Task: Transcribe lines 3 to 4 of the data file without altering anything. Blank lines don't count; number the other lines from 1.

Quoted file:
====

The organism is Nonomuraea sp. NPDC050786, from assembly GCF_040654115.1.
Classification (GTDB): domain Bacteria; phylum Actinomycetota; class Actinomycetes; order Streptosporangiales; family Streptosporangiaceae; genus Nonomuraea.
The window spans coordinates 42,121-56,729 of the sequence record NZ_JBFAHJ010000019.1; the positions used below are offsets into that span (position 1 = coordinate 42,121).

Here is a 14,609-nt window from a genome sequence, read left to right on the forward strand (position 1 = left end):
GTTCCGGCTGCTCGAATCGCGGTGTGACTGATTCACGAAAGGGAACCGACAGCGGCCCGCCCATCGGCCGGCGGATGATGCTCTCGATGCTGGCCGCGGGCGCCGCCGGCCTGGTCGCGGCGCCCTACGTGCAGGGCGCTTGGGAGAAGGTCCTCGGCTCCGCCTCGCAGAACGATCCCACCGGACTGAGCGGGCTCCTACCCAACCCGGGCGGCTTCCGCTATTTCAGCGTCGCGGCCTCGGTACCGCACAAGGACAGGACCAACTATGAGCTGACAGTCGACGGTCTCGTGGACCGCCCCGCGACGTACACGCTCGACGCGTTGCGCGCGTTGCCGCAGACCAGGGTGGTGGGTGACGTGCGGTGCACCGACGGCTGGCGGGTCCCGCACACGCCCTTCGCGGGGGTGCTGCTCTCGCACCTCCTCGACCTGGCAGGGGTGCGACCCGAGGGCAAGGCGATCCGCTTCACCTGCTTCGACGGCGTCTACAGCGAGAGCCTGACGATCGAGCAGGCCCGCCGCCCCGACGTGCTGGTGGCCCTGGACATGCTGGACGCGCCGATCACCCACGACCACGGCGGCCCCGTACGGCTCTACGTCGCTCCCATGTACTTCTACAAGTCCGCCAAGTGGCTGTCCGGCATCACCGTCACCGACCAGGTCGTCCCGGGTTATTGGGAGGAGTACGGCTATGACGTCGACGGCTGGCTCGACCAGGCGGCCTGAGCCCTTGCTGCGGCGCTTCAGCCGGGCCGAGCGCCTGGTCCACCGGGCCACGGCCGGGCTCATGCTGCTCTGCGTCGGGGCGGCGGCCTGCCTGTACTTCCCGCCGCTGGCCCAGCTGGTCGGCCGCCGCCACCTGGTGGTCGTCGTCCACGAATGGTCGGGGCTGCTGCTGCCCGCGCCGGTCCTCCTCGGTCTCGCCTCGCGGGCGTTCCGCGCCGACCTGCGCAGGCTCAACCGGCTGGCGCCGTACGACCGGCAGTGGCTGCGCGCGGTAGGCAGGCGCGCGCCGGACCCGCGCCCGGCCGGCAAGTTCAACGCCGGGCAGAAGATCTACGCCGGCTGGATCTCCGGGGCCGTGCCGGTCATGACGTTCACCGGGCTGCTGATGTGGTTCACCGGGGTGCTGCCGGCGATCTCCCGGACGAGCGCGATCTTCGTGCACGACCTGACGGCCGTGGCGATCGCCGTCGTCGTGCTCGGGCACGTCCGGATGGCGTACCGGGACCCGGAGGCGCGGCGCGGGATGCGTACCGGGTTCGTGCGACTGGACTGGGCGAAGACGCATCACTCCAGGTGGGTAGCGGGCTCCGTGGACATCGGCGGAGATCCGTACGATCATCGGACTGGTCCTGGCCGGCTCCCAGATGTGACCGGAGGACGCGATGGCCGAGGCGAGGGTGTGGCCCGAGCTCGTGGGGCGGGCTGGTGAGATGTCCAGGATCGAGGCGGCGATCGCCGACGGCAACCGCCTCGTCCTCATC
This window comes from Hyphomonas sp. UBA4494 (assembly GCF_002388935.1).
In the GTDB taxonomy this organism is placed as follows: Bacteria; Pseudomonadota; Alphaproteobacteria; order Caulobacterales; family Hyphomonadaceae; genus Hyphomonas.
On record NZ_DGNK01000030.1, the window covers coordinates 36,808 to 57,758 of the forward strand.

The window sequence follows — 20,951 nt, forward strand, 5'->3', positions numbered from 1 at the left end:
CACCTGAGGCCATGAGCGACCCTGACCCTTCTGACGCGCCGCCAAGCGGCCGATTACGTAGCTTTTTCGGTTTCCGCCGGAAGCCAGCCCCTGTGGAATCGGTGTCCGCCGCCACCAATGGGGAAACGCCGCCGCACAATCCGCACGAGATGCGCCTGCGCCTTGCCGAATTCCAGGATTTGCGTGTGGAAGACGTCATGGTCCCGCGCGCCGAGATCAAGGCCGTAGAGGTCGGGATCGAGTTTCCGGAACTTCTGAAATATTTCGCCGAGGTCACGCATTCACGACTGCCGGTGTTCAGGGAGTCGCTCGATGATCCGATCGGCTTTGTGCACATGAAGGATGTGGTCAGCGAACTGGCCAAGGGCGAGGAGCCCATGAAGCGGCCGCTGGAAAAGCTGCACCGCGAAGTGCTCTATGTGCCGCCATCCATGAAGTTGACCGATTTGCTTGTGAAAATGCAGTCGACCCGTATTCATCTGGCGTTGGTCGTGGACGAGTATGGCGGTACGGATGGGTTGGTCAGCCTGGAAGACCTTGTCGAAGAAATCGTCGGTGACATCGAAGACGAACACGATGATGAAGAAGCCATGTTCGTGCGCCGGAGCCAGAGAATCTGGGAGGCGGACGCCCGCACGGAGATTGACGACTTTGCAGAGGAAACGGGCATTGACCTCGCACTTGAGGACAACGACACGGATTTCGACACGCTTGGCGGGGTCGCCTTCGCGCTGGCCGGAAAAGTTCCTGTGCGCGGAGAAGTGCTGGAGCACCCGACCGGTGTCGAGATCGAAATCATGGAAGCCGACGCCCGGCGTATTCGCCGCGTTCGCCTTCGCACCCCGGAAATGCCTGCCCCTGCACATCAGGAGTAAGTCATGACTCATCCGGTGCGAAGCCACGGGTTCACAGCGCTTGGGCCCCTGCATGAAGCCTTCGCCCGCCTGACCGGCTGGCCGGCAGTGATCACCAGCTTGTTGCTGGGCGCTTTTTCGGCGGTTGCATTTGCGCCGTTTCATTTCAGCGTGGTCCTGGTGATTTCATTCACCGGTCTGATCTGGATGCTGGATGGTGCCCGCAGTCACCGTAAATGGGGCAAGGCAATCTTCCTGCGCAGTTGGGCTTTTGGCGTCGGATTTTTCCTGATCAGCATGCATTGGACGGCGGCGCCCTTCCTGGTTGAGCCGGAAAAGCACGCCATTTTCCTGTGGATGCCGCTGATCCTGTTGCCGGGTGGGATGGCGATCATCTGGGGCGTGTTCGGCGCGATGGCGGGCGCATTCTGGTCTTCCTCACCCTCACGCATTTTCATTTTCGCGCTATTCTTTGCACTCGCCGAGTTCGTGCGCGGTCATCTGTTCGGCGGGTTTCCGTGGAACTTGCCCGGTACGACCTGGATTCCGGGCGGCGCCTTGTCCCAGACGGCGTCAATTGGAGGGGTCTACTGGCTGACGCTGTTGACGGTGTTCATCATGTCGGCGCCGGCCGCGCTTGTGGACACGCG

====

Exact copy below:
The window spans coordinates 42,121-56,729 of the sequence record NZ_JBFAHJ010000019.1; the positions used below are offsets into that span (position 1 = coordinate 42,121).

Here is a 14,609-nt window from a genome sequence, read left to right on the forward strand (position 1 = left end):